9 Lesson 1.1.2C Resource Page Resource Manager: Team Roles for Problems 1-11 and 1-12 Get supplies for your team and make sure that your team cleans up. Obtain enough copies of the Resource Page for each team member. Make sure that everyone has shared all of their ideas and help the team decide when it needs outside help. Does anyone have another idea? Are we ready to ask a question? Don t call the teacher over unless the entire team is stuck and out of ideas Call the teacher over for team questions. Facilitator: Get your team started by having someone read the task out loud. Who wants to read the problem out loud? Check that everyone understands what to work on. Does everyone understand what we are supposed to do with the tables? Make sure that everyone understands your team s answer before you move on. Does everyone have the tables completed? The graphs? Let s compare graphs. Are they all similar? Recorder/Reporter: Make sure that each team member can see the work the team is discussing. Place the Team Roles where everybody in the team can see them. When talking about one student s paper, can the whole team see it? Make sure that your team agrees about how to explain your ideas and each person has time to write their answer. Does everybody understand the pattern we used to make the table in Lab B? Can everybody explain how we completed the table for Lab C the signatures? Does anyone need more time to write down our explanation? Make sure that each member of your team is able to share ideas. Is everybody ready to explain to the class how we got our answer? Task Manager: Make sure that no one talks outside your team. Help keep your team on-task and talking about math. Have all team members had a chance to contribute to the discussions and ideas? Is one team member doing all the talking? Is anybody not talking at all? Listen for statements and reasons. How can we predict how many people will be infected? Why does the number of signatures grow like that?

10 Lesson 1.1.2D Resource Page Page 1 of 3 Lab A: Hot Tub Design Data Representations Sheet Width of Hot Tub Length of Hot Tub Length of Hot Tub (in units) Width of Hot Tub (in units) Describe the graph:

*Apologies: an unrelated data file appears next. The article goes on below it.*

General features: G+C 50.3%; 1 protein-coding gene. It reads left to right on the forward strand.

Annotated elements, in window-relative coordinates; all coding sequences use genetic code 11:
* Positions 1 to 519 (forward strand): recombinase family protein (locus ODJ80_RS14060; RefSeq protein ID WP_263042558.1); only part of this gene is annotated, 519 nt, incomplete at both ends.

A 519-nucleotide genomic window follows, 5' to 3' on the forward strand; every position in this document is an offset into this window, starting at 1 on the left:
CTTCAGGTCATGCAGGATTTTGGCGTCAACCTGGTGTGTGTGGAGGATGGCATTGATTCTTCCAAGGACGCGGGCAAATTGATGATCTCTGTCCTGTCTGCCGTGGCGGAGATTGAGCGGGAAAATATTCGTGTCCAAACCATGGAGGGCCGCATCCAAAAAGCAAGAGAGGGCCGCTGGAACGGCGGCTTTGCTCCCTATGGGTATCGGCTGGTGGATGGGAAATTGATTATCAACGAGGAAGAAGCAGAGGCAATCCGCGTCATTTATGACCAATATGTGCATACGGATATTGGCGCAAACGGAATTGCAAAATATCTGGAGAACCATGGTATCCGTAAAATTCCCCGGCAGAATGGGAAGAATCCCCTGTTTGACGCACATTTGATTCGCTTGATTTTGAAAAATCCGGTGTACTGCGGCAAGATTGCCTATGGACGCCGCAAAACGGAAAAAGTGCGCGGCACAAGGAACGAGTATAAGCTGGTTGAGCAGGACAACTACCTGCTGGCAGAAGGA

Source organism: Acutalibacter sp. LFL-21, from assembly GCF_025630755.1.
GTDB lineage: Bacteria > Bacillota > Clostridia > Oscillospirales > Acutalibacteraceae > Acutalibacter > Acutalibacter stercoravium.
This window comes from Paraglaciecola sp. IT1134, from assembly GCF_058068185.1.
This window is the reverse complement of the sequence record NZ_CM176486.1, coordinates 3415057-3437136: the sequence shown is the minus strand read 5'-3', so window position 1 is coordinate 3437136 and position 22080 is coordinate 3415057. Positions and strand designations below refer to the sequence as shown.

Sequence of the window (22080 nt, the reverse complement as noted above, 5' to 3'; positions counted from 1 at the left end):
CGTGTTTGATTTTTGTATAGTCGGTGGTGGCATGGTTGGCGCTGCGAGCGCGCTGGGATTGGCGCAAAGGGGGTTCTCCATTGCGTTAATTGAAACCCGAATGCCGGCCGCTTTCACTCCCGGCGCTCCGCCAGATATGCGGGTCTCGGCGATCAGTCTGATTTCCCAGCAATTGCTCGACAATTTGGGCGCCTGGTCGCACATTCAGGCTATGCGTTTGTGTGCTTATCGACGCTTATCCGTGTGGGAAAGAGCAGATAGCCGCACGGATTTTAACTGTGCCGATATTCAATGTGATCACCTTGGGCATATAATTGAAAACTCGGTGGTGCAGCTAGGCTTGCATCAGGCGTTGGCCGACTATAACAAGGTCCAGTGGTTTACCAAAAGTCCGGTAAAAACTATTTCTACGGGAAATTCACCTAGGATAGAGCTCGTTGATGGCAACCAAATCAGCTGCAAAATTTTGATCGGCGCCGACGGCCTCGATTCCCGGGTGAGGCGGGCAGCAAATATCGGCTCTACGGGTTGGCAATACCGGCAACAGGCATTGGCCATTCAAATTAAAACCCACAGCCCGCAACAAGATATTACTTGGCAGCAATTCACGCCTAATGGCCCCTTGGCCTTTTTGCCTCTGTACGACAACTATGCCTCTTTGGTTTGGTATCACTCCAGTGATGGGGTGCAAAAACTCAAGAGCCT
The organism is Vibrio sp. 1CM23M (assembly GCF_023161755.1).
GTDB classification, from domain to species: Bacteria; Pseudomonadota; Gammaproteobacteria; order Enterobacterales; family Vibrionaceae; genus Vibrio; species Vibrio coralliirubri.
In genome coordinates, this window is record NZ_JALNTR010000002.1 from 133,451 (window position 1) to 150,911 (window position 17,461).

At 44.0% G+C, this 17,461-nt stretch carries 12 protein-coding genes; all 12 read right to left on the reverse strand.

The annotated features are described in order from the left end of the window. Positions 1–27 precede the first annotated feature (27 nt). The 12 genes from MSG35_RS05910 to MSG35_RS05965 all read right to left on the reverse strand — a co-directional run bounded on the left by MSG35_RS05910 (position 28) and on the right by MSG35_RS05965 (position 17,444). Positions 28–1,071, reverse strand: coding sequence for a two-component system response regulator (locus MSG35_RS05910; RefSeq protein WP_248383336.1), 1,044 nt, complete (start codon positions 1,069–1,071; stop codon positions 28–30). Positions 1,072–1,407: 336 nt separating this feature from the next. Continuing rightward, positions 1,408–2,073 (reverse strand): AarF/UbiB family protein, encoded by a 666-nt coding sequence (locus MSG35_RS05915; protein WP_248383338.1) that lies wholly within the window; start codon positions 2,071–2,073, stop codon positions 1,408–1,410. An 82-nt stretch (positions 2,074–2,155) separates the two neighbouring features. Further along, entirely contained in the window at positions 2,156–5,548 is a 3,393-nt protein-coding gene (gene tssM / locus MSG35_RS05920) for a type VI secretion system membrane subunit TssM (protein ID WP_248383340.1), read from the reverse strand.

11 Lesson 1.1.2D Resource Page Page 2 of 3 Lab B: Local Crisis Data Representations Sheet Day Number of Infected People Number of Infected People Day Describe the graph:

12 Lesson 1.1.2D Resource Page Page 3 of 3 Lab C: Sign on the Dotted Line Data Representations Sheet Number of Signatures Time (seconds) Time (seconds) Number of Signatures Describe the graph:

13 Today you will start to look at slope as a measurement of rate. Today s activity ties together the equation of a line and motion. Look for ways to connect what you know about m and b as you create motion graphs to match equations SLOPE WALK Congratulations! The president of the Line Factory has presented your class with a special challenge. She now wants a way to find the equation of a line generated when a customer walks in front of a motion detector. That way, a customer can simply walk a line to order it from the factory. Your Task: Once a motion detector has been set up with the correct software, have a volunteer walk away from the motion detector at a constant rate. In other words, he or she should walk the same speed the entire time. Then, once a graph is generated, use the graphing technology provided by your teacher to find the equation of the line. Also find the equation of a line formed when a different volunteer walks toward the motion detector at a constant rate WALK THE WALK What do you expect the first graph to look like? Why? What will be different about the two graphs? What would happen if the volunteer did not walk at a constant rate? How does the volunteer s speed affect the graph? To impress the president, you have decided to reverse the process: Write instructions for a client about how to walk in front of the motion detector in order to create a graph for a given equation. Each team in the class will be assigned one or two equations from the list below. Then, as a team, decide how to walk so that you will get the graph for your equation. After the entire team understands how to walk, one member will try to graph the line by walking in front of the motion detector. Pay close attention to detail! Your team only has two tries! a. y = 3x + 2 b. y = x + 10 c. y = 6 d. y = 2x + 4 e. y = 2x + 13 f. y = x + 5 g. y = 0.5x + 15 h. y = 1.5x + 3